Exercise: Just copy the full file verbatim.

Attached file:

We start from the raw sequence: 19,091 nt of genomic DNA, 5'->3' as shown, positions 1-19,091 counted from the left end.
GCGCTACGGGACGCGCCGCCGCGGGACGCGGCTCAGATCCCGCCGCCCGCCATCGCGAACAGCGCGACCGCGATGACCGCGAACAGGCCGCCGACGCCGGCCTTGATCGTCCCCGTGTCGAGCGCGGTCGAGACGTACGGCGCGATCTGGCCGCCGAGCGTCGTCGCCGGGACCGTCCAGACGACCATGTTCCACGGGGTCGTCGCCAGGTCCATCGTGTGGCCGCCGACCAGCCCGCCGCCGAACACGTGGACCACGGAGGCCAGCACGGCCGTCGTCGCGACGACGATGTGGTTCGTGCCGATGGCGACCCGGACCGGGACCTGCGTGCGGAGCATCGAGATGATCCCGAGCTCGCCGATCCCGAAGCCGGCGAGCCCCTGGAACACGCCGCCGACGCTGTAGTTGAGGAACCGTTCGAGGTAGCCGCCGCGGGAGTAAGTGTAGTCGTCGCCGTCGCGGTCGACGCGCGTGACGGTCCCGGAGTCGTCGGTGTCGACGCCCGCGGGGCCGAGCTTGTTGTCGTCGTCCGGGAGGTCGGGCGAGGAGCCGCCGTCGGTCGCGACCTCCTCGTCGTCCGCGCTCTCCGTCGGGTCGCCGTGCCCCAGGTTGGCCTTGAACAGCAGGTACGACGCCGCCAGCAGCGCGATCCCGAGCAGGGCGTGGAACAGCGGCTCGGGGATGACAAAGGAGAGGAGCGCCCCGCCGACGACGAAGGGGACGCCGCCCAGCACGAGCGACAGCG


We start from the raw sequence: 19,091 nt of genomic DNA, 5'->3' as shown, positions 1-19,091 counted from the left end.
GCGCTACGGGACGCGCCGCCGCGGGACGCGGCTCAGATCCCGCCGCCCGCCATCGCGAACAGCGCGACCGCGATGACCGCGAACAGGCCGCCGACGCCGGCCTTGATCGTCCCCGTGTCGAGCGCGGTCGAGACGTACGGCGCGATCTGGCCGCCGAGCGTCGTCGCCGGGACCGTCCAGACGACCATGTTCCACGGGGTCGTCGCCAGGTCCATCGTGTGGCCGCCGACCAGCCCGCCGCCGAACACGTGGACCACGGAGGCCAGCACGGCCGTCGTCGCGACGACGATGTGGTTCGTGCCGATGGCGACCCGGACCGGGACCTGCGTGCGGAGCATCGAGATGATCCCGAGCTCGCCGATCCCGAAGCCGGCGAGCCCCTGGAACACGCCGCCGACGCTGTAGTTGAGGAACCGTTCGAGGTAGCCGCCGCGGGAGTAAGTGTAGTCGTCGCCGTCGCGGTCGACGCGCGTGACGGTCCCGGAGTCGTCGGTGTCGACGCCCGCGGGGCCGAGCTTGTTGTCGTCGTCCGGGAGGTCGGGCGAGGAGCCGCCGTCGGTCGCGACCTCCTCGTCGTCCGCGCTCTCCGTCGGGTCGCCGTGCCCCAGGTTGGCCTTGAACAGCAGGTACGACGCCGCCAGCAGCGCGATCCCGAGCAGGGCGTGGAACAGCGGCTCGGGGATGACAAAGGAGAGGAGCGCCCCGCCGACGACGAAGGGGACGCCGCCCAGCACGAGCGACAGCG